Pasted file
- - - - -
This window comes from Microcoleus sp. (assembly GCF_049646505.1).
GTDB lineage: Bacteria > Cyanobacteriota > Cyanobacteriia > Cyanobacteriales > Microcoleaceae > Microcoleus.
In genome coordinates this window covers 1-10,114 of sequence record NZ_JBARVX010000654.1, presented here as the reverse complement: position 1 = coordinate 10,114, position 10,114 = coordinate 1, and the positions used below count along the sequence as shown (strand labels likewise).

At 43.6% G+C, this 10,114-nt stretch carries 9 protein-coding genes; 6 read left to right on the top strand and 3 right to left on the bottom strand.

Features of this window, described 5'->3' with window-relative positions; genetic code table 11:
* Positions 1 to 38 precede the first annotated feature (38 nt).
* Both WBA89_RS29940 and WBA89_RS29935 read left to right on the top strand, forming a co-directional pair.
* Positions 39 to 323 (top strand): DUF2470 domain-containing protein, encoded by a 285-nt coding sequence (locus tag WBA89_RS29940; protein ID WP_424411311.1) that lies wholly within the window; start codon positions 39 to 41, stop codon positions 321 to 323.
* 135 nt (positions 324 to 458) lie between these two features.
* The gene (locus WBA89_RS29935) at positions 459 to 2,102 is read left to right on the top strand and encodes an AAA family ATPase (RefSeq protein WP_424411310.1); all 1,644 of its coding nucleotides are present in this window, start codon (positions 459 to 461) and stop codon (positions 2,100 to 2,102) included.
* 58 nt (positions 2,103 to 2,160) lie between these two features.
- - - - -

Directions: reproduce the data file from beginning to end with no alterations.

This window comes from Microcoleus sp. (assembly GCF_049646505.1).
GTDB lineage: Bacteria > Cyanobacteriota > Cyanobacteriia > Cyanobacteriales > Microcoleaceae > Microcoleus.
In genome coordinates this window covers 1-10,114 of sequence record NZ_JBARVX010000654.1, presented here as the reverse complement: position 1 = coordinate 10,114, position 10,114 = coordinate 1, and the positions used below count along the sequence as shown (strand labels likewise).

At 43.6% G+C, this 10,114-nt stretch carries 9 protein-coding genes; 6 read left to right on the top strand and 3 right to left on the bottom strand.

Features of this window, described 5'->3' with window-relative positions; genetic code table 11:
* Positions 1 to 38 precede the first annotated feature (38 nt).
* Both WBA89_RS29940 and WBA89_RS29935 read left to right on the top strand, forming a co-directional pair.
* Positions 39 to 323 (top strand): DUF2470 domain-containing protein, encoded by a 285-nt coding sequence (locus tag WBA89_RS29940; protein ID WP_424411311.1) that lies wholly within the window; start codon positions 39 to 41, stop codon positions 321 to 323.
* 135 nt (positions 324 to 458) lie between these two features.
* The gene (locus WBA89_RS29935) at positions 459 to 2,102 is read left to right on the top strand and encodes an AAA family ATPase (RefSeq protein WP_424411310.1); all 1,644 of its coding nucleotides are present in this window, start codon (positions 459 to 461) and stop codon (positions 2,100 to 2,102) included.
* 58 nt (positions 2,103 to 2,160) lie between these two features.